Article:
- With at least 30 percent less weight and a lower seating position, the carbon CR-Z feels more sure-footed than a hybrid hatchback should. We say “at least” because while the CFRP chassis and bodywork helped Honda trim 30 percent off the stock CR-Z’s sprung mass (now down to about 1,760 pounds), that weight reduction also enabled it in turn to lighten up the suspension, brakes and rolling stock. With a center of gravity closer to the ground, there’s little body roll to be detected and the prototype grips with tenacity through the corners – evident even on the short handling circuit at Tochigi, around which we were permitted only two laps.
- Of course with less heft to keep in check, the brakes also felt considerably stronger, grippier and all around more adept at shedding speed coming into the corner than you’d expect of the stock CR-Z. Given this prototype’s scarcity, though, we were admittedly more hesitant to push it to its limits of adhesion.
- Noise, vibration and harshness obviously suffered, as this is a research prototype not a production model – nor even intended to directly preview one, for that matter. The car creaked and pinged audibly the whole way, but we don’t doubt that if Honda were to develop it for production, the final fit and finish would be up to the standards you’d expect from a major Japanese automaker.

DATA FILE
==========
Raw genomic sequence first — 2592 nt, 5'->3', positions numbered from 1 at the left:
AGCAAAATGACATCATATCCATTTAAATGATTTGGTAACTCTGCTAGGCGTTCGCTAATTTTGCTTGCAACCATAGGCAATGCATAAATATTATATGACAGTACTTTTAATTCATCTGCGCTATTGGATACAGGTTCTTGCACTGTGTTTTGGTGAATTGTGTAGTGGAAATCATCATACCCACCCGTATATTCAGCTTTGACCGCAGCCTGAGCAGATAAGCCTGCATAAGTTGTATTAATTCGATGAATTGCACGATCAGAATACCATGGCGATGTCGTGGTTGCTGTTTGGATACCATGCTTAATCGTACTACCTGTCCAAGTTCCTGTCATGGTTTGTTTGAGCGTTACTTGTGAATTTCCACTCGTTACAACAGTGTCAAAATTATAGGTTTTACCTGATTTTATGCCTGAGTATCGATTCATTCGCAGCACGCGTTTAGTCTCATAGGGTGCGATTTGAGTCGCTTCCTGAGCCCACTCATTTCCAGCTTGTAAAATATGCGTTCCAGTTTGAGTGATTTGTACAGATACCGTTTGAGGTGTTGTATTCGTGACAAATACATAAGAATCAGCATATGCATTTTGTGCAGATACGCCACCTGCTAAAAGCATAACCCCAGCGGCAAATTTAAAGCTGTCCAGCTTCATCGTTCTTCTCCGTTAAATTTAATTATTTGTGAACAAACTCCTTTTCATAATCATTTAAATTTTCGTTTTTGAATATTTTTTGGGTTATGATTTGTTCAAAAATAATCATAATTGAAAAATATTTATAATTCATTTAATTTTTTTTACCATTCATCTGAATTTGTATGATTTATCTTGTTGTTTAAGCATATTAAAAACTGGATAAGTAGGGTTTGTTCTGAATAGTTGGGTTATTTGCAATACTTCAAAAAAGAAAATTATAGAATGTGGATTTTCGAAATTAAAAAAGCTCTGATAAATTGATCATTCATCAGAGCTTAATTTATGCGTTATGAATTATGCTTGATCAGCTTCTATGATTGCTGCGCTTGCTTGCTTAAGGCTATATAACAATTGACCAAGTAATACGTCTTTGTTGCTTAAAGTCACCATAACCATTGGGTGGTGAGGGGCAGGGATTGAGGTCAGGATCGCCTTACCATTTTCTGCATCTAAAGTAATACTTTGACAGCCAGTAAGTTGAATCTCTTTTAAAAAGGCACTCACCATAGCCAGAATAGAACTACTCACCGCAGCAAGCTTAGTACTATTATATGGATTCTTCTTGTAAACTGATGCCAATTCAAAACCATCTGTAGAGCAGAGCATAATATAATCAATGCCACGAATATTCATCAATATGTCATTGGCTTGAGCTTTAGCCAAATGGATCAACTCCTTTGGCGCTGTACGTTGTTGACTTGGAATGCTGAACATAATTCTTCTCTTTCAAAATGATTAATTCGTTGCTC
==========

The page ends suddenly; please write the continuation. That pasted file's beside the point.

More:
- We couldn’t help but feel a little sorry for the R&D engineer who had to endure lap after lap of journalists (some less talented behind the wheel than this one, some undoubtedly more) flinging this prototype around the tight circuit. But when we left him and his one-off prototype (developed and built at untold expense), both were still in tact.
- Although the cost of producing carbon-fiber is always dropping as production methods are improved and streamlined, we’re still a long way off from seeing a $20,000 hatchback built out of the stuff. Of course if Honda were to put its buying power and production expertise behind it, we’re sure it could get the price down to a more manageable level, but we still doubt that would go far enough and come soon enough to implement on something as mainstream as the next-generation CR-Z. And given the costs associated with repairing carbon bodywork and structures in the event of a crash, we’re not sure mainstream buyers would want something so mass-market to be made out of the high-tech woven material, either. But if this prototype is anything to go on, it sure would be fun – for both tire-smoker and tree-hugger alike.
Honda CR-Z carbon-fiber prototype originally appeared on Autoblog on Tue, 03 Dec 2013 12:01:00 EST. Please see our terms for use of feeds.
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The whole point of the Honda CR-Z was that it was going to delivery a great driving experience with incredible gas mileage. Well, the mileage wasn’t fantastic and the drive wasn’t the best. So now HPD gave up and stuck a gas-sucking supercharger on the car.
Filed under: SEMA Show, Coupe, Hybrid, Performance, Hatchback, Honda, Quick Spins